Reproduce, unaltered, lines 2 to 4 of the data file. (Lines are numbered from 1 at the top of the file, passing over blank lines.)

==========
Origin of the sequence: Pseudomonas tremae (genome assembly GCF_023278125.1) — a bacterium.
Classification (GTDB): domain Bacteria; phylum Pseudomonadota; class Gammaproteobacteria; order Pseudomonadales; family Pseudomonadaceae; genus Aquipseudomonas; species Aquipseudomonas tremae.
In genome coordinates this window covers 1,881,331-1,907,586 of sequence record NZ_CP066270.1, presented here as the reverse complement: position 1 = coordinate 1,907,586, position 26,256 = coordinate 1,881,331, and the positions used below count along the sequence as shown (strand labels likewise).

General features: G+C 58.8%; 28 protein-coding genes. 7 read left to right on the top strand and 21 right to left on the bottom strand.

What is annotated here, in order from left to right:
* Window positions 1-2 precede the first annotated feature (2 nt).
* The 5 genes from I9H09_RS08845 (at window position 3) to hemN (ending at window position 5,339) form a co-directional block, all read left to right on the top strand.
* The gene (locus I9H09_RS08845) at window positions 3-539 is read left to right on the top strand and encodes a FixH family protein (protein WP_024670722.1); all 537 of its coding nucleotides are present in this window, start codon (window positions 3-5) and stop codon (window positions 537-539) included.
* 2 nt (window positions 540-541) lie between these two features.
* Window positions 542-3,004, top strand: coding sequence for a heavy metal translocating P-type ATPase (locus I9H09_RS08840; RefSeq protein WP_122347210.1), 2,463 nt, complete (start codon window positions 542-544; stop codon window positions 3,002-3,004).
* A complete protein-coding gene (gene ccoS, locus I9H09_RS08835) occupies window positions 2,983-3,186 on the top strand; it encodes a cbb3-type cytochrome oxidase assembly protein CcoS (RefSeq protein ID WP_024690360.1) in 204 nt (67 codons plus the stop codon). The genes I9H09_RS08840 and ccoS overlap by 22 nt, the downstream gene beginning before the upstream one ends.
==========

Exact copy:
Classification (GTDB): domain Bacteria; phylum Pseudomonadota; class Gammaproteobacteria; order Pseudomonadales; family Pseudomonadaceae; genus Aquipseudomonas; species Aquipseudomonas tremae.
In genome coordinates this window covers 1,881,331-1,907,586 of sequence record NZ_CP066270.1, presented here as the reverse complement: position 1 = coordinate 1,907,586, position 26,256 = coordinate 1,881,331, and the positions used below count along the sequence as shown (strand labels likewise).

General features: G+C 58.8%; 28 protein-coding genes. 7 read left to right on the top strand and 21 right to left on the bottom strand.